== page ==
By Allison Fahrenbach | Published on October 19, 2017
Whether you’re training or not, water remains the most important nutrient in our body.
However, wetting your whistle with H2O isn’t just about keeping your body in good health, because it directly impacts your body composition goals, particularly your ability to sustain and even gain lean muscle.
Here’s why you need to pay attention to your hydration levels at all times.
Water moves muscles efficiently
It flows through your arteries, veins and capillaries carrying nutrients to your cells and transporting waste. It also helps form the structures of protein and glycogen directly involved in your ability to move and therefore contract muscle. If your muscles become dehydrated by only the tiniest fraction, you lose contractile strength and your muscles are not going to move optimally.
It carries cramp-killing electrolytes
Dehydration deprives your muscles of electrolytes because they’re controlled by nerves, and the stimulation of nerves and contraction of muscles are the result of the exchange of electrolyte minerals dissolved in water.
Your joints are better lubricated
Water is a main ingredient in synovial fluid, which is the lubrication between your joints. If your diet is lacking in water, even for a brief period, less fluid is available to protect your joints.
As your training demands increase, the strain on your joints, particularly during weight bearing movements will also increase.
Water helps you recover faster
Strength training causes micro trauma to your muscles, which stimulates your body’s natural inflammatory responses to aid in repair, healing and muscle growth.
Inflammation is basically your body detecting something is wrong and mobilizing various cells to take care of it. The reason an inflamed area is swollen and red is thanks to the increased fluid and blood activity. This process requires adequate water in order to be done properly.
How much do you need?
Always monitor the color of your urine. When it is clear, that’s a good indicator your body is well hydrated. If your urine is dark, thick, slow flowing or bright green, that indicates dehydration. Convenient as it would be, there isn’t a single study to back up the eight glasses a day myth about water. How big should these glasses be? How full? There are too many questions so figure out your ideal amounts in the formula below. Daily water intake in ml = 45ml x your bodyweight in kilograms.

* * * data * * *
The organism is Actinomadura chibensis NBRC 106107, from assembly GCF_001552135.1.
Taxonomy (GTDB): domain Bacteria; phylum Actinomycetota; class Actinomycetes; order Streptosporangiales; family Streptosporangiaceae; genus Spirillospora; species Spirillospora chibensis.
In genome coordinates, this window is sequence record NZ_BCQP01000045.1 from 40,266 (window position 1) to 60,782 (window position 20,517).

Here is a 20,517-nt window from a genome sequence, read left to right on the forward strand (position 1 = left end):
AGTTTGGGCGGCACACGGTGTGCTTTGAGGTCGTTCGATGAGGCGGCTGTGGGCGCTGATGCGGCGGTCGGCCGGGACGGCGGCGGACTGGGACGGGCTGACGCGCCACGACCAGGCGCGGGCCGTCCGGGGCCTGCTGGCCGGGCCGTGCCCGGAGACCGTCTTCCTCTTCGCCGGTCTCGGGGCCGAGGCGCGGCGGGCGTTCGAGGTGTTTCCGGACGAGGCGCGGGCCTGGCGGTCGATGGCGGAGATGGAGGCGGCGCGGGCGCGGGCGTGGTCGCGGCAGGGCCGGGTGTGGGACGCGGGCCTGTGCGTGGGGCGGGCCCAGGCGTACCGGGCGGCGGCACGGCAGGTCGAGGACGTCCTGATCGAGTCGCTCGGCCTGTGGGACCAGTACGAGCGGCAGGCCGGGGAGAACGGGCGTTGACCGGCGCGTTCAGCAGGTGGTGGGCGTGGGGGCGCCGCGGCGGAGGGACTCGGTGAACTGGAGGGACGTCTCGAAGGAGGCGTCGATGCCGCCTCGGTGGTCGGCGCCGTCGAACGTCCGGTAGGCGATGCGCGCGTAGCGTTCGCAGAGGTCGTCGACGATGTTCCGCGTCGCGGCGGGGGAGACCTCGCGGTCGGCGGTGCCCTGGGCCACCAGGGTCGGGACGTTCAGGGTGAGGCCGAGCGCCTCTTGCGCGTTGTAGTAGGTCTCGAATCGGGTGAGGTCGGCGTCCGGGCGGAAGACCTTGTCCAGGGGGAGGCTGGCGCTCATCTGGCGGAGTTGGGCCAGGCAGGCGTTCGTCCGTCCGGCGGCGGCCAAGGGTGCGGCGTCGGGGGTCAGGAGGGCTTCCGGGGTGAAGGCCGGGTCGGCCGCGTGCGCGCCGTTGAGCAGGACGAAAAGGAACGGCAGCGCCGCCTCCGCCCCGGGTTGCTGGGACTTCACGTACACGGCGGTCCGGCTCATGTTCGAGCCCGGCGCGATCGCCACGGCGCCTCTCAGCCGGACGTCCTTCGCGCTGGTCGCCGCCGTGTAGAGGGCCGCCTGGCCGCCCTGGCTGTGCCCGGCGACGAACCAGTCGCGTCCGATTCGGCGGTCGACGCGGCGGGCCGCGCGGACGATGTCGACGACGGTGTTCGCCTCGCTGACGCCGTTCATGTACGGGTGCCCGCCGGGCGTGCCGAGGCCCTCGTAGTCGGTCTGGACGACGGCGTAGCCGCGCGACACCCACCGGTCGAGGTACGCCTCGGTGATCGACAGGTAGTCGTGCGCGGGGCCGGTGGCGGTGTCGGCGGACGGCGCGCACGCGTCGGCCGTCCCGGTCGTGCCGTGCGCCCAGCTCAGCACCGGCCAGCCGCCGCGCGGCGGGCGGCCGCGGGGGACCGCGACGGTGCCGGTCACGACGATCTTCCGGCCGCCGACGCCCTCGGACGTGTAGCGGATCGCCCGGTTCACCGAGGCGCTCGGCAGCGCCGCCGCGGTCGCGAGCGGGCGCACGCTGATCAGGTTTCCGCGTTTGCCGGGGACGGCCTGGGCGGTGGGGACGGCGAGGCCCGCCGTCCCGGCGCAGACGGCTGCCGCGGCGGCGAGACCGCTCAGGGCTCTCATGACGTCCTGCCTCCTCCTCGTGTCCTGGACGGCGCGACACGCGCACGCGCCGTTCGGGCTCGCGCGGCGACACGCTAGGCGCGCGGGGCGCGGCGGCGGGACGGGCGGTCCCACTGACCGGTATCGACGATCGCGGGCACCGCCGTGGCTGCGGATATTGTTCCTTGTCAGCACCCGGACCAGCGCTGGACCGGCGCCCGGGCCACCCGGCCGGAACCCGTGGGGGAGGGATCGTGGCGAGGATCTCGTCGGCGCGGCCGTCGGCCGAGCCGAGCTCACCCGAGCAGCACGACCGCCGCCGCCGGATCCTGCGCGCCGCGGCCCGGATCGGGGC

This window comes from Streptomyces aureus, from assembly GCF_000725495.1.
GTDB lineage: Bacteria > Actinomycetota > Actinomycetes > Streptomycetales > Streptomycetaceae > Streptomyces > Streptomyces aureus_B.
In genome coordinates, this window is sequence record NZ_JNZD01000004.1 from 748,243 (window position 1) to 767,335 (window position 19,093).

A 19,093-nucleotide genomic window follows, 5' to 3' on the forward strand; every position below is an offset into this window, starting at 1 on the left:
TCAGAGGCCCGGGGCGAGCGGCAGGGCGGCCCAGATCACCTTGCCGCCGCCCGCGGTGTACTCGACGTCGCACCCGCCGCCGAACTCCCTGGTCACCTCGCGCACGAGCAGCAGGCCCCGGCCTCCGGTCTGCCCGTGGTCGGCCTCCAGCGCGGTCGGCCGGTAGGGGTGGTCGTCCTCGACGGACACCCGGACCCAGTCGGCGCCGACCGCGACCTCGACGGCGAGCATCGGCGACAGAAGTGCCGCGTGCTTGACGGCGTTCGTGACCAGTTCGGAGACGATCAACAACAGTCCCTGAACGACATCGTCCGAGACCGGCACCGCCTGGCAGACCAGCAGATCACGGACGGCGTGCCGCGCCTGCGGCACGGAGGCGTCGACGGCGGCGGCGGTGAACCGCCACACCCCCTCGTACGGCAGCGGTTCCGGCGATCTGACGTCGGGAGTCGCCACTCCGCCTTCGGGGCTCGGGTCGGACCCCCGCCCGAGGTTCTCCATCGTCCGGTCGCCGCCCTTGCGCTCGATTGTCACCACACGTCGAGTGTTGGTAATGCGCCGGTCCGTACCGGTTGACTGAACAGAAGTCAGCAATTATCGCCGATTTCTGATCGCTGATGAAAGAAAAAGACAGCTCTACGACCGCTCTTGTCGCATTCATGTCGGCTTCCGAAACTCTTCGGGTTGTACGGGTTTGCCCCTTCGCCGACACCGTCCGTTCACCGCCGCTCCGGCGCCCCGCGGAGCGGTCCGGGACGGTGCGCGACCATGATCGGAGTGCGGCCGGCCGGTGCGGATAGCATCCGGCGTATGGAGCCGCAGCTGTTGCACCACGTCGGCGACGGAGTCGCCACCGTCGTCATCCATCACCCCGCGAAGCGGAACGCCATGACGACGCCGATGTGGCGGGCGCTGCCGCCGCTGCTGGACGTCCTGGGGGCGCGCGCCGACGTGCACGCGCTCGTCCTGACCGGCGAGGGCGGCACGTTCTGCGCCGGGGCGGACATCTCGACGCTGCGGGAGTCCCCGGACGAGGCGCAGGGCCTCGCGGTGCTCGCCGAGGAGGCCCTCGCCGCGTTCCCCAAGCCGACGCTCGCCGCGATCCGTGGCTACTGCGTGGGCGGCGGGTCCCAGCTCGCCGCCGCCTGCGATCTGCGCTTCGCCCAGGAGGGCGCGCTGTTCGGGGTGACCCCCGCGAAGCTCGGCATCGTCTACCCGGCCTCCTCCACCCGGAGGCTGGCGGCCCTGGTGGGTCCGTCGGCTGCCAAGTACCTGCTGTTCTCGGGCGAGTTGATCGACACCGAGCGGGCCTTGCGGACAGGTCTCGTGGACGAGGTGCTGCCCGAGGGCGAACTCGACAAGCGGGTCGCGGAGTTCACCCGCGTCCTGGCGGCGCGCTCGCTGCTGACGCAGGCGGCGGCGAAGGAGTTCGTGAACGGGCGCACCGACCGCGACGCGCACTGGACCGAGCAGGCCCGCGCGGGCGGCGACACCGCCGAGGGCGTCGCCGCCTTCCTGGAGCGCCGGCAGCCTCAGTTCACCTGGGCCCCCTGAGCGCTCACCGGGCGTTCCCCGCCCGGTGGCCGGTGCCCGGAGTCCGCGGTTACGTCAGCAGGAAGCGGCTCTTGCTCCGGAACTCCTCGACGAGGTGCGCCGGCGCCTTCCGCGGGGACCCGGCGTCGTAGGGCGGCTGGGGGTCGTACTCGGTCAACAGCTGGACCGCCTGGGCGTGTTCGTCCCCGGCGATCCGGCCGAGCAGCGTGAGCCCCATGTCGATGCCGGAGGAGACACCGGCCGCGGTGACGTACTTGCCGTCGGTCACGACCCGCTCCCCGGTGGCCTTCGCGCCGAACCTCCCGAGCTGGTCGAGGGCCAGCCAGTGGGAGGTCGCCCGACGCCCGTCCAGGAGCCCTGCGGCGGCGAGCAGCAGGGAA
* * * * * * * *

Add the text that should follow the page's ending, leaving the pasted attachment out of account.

For every hour of weight training you should drink a further 500ml of water. If you’re doing endurance training then you need to drink at least one liter for every hour of exercise and you’ll need to add some electrolytes to it to replace the salts you’ve sweated out.
It’s worth drinking up because dehydration only serves to make you weaker, slower and fatter.
Six of the best rules to ensure you’re always hydrated and ready to take on the toughest of workouts.
1. Be consistent
If you wait until you’re thirsty, you’re already dehydrated. You need to drink water at regular intervals throughout the day to ensure adequate hydration. Staying well hydrated is a must if you want to build muscle. If you find you forget to drink throughout the day, try setting the alarm on a fitbit or fitness tracker or even your cell phone to remind you to drink.
2. Do it first thing
Drinking when you wake up is an easy way to get a jumpstart on your hydration for the day and to elevate your metabolism. Your body is in a dehydrated state after a long sleep and will need water. Studies have shown that drinking a large (preferably cool) glass of water after you wake up can fire up your metabolism by a whopping 24% for up to 90 minutes.
3. The right kind of drinks count
Make sure the bulk of your fluid consumption comes from pure water or healthy water-based caffeine free beverages such as unsweetened teas or hot herbal teas. Diet sodas, coffee and other caffeinated beverages can actually have a dehydrating effect on the body so don’t count them towards your daily water intake.
4. Nix your thirst before training
Make sure you’re well hydrated heading into training, particularly if you’ll be training in a hot environment. A good guideline is to drink approximately two cups of water 2-3 hours before exercise and 1-2 cups of water immediately before training.
5. Drink during workouts
Strive for one cup of water for every 15 minutes of exercise and more in extreme temperatures.
6. Rehydrate after training
After training, make an effort to drink 2-3 cups of water within two hours. Continue to drink consistently after training to replenish fluids lost, which will help prevent impending muscle soreness and facilitate recovery. It’s vital you drink water to keep your body well hydrated. Even a small, temporary shortage of water can spoil your health.
Allison Fahrenbach is a natural pro figure athlete, trainer, nutritionist and owner of AFS Training.